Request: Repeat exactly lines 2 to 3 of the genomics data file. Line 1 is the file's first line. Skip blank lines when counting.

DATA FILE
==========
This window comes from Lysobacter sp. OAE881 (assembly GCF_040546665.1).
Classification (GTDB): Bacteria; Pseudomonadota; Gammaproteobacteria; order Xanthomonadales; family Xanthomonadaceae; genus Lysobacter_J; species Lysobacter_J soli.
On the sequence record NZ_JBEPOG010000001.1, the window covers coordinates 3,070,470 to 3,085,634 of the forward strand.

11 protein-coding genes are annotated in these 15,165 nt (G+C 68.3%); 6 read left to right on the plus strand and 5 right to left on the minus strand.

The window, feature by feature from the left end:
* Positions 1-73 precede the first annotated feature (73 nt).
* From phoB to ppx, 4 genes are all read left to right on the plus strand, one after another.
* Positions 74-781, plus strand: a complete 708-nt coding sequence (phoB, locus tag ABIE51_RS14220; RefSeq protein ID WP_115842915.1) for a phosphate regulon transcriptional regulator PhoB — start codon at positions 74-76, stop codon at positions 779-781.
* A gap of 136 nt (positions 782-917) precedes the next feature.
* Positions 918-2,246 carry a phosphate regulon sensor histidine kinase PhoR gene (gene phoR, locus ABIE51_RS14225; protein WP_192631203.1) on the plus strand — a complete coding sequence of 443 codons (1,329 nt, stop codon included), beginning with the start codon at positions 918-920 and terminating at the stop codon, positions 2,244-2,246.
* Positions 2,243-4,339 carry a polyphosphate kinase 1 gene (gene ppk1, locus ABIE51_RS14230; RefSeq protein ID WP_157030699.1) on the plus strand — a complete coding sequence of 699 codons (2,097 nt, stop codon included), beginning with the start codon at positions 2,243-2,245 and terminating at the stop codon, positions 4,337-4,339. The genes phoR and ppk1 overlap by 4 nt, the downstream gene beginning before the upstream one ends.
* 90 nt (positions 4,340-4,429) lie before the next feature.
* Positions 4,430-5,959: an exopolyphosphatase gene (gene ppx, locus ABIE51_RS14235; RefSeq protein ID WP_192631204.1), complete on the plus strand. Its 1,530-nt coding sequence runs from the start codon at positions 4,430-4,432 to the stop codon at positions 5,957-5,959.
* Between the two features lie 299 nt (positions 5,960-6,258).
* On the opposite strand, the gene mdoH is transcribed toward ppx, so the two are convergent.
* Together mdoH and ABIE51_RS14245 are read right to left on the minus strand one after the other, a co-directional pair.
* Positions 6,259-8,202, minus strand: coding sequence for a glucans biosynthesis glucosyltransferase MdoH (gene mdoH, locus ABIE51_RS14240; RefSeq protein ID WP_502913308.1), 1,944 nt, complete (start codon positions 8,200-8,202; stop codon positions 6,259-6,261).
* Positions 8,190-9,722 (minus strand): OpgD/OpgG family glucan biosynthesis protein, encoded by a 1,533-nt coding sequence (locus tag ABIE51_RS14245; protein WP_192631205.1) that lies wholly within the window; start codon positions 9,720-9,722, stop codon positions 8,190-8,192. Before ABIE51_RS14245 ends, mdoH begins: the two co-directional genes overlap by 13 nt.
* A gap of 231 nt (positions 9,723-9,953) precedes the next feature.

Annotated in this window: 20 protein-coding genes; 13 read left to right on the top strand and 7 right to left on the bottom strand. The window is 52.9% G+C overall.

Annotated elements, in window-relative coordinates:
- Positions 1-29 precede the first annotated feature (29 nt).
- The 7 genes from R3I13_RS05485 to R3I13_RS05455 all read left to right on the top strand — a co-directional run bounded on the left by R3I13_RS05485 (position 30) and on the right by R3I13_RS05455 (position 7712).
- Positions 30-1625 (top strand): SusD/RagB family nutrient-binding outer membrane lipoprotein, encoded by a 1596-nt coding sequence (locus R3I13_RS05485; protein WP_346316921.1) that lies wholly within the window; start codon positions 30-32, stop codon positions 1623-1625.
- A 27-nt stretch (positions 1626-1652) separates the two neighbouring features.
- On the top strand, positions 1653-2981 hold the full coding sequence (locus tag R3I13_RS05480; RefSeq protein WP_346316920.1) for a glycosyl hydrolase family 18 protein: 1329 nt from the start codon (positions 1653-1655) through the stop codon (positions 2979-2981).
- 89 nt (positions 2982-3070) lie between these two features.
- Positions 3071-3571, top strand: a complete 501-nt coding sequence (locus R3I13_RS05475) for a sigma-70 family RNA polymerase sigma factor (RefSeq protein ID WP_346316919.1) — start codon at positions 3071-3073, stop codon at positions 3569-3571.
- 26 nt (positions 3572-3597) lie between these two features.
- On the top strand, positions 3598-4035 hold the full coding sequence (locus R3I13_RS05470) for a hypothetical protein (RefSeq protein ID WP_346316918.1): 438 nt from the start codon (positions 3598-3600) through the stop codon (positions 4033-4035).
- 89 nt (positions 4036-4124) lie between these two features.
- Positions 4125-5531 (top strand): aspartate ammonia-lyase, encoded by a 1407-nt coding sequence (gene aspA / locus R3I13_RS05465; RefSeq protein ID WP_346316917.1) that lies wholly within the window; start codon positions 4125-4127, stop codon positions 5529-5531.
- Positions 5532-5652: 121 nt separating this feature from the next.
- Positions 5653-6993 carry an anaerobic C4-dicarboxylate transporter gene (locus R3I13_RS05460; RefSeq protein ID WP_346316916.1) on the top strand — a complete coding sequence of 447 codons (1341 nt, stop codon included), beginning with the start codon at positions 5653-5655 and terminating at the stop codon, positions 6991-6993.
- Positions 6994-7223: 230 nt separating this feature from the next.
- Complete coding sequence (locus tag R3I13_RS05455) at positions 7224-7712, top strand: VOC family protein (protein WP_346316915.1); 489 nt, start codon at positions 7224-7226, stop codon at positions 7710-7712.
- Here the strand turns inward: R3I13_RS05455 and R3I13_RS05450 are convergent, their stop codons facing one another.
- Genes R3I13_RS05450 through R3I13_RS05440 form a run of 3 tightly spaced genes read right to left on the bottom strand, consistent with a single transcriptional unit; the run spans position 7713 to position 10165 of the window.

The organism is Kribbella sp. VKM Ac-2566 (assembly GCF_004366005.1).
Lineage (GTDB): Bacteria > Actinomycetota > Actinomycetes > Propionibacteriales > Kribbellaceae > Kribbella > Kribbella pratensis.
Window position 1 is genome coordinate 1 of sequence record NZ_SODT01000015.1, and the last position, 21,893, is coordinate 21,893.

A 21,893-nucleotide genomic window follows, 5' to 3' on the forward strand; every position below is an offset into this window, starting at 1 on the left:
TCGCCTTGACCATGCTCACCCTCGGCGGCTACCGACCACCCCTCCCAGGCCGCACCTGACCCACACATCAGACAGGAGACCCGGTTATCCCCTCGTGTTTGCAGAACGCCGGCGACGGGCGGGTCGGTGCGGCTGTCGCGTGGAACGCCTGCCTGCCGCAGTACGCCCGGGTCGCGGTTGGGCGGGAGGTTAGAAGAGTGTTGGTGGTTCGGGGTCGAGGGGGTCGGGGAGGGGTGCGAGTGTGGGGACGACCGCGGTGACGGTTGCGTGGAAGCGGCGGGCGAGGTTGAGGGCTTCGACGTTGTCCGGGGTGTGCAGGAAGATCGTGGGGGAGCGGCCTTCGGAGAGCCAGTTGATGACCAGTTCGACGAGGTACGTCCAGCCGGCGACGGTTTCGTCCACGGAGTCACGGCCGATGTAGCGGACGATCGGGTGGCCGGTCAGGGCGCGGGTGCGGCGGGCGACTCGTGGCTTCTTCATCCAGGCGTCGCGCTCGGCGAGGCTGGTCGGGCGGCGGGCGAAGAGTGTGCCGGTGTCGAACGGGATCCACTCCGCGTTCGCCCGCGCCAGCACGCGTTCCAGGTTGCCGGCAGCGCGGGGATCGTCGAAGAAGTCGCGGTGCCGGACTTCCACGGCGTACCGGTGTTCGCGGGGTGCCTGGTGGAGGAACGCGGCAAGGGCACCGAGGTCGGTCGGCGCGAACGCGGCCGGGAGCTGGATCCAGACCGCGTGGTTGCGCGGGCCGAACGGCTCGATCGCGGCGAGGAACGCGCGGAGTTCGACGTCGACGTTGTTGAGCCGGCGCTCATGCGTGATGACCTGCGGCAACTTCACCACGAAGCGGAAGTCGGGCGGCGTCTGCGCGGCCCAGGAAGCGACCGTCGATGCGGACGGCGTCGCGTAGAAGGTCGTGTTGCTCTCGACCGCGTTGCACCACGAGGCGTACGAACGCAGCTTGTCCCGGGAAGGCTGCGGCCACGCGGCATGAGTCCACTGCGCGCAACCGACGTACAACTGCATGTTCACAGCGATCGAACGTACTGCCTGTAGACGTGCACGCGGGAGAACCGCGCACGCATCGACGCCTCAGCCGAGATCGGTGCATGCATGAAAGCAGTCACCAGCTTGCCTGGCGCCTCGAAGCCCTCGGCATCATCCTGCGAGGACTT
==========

Classification (GTDB): Bacteria; Pseudomonadota; Gammaproteobacteria; order Xanthomonadales; family Xanthomonadaceae; genus Lysobacter_J; species Lysobacter_J soli.
On the sequence record NZ_JBEPOG010000001.1, the window covers coordinates 3,070,470 to 3,085,634 of the forward strand.